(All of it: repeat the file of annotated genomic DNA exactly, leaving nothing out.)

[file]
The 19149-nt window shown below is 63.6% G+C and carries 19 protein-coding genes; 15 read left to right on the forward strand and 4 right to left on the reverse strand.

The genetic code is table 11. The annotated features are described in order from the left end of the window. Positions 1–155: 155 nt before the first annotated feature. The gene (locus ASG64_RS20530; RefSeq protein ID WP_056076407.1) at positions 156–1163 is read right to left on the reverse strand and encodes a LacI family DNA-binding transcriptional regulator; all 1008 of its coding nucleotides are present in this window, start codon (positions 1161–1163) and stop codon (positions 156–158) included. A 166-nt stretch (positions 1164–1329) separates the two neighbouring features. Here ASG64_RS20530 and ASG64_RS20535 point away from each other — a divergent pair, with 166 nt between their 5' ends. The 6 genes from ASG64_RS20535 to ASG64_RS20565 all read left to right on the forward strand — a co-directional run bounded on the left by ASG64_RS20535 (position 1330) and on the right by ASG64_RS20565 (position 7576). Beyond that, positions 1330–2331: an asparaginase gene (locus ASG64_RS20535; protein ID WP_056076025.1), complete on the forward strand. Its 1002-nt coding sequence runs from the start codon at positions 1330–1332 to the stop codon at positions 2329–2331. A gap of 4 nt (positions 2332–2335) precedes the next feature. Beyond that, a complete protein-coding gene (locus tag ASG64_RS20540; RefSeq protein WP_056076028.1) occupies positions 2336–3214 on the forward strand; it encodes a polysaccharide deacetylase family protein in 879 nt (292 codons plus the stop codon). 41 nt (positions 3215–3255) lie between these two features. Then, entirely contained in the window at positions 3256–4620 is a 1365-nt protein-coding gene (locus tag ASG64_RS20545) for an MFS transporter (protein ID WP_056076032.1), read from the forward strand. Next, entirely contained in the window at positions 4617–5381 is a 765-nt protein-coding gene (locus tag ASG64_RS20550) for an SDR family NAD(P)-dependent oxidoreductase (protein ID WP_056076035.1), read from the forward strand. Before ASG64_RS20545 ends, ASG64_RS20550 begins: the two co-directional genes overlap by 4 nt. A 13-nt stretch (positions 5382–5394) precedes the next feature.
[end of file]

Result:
The 19149-nt window shown below is 63.6% G+C and carries 19 protein-coding genes; 15 read left to right on the forward strand and 4 right to left on the reverse strand.

The genetic code is table 11. The annotated features are described in order from the left end of the window. Positions 1–155: 155 nt before the first annotated feature. The gene (locus ASG64_RS20530; RefSeq protein ID WP_056076407.1) at positions 156–1163 is read right to left on the reverse strand and encodes a LacI family DNA-binding transcriptional regulator; all 1008 of its coding nucleotides are present in this window, start codon (positions 1161–1163) and stop codon (positions 156–158) included. A 166-nt stretch (positions 1164–1329) separates the two neighbouring features. Here ASG64_RS20530 and ASG64_RS20535 point away from each other — a divergent pair, with 166 nt between their 5' ends. The 6 genes from ASG64_RS20535 to ASG64_RS20565 all read left to right on the forward strand — a co-directional run bounded on the left by ASG64_RS20535 (position 1330) and on the right by ASG64_RS20565 (position 7576). Beyond that, positions 1330–2331: an asparaginase gene (locus ASG64_RS20535; protein ID WP_056076025.1), complete on the forward strand. Its 1002-nt coding sequence runs from the start codon at positions 1330–1332 to the stop codon at positions 2329–2331. A gap of 4 nt (positions 2332–2335) precedes the next feature. Beyond that, a complete protein-coding gene (locus tag ASG64_RS20540; RefSeq protein WP_056076028.1) occupies positions 2336–3214 on the forward strand; it encodes a polysaccharide deacetylase family protein in 879 nt (292 codons plus the stop codon). 41 nt (positions 3215–3255) lie between these two features. Then, entirely contained in the window at positions 3256–4620 is a 1365-nt protein-coding gene (locus tag ASG64_RS20545) for an MFS transporter (protein ID WP_056076032.1), read from the forward strand. Next, entirely contained in the window at positions 4617–5381 is a 765-nt protein-coding gene (locus tag ASG64_RS20550) for an SDR family NAD(P)-dependent oxidoreductase (protein ID WP_056076035.1), read from the forward strand. Before ASG64_RS20545 ends, ASG64_RS20550 begins: the two co-directional genes overlap by 4 nt. A 13-nt stretch (positions 5382–5394) precedes the next feature.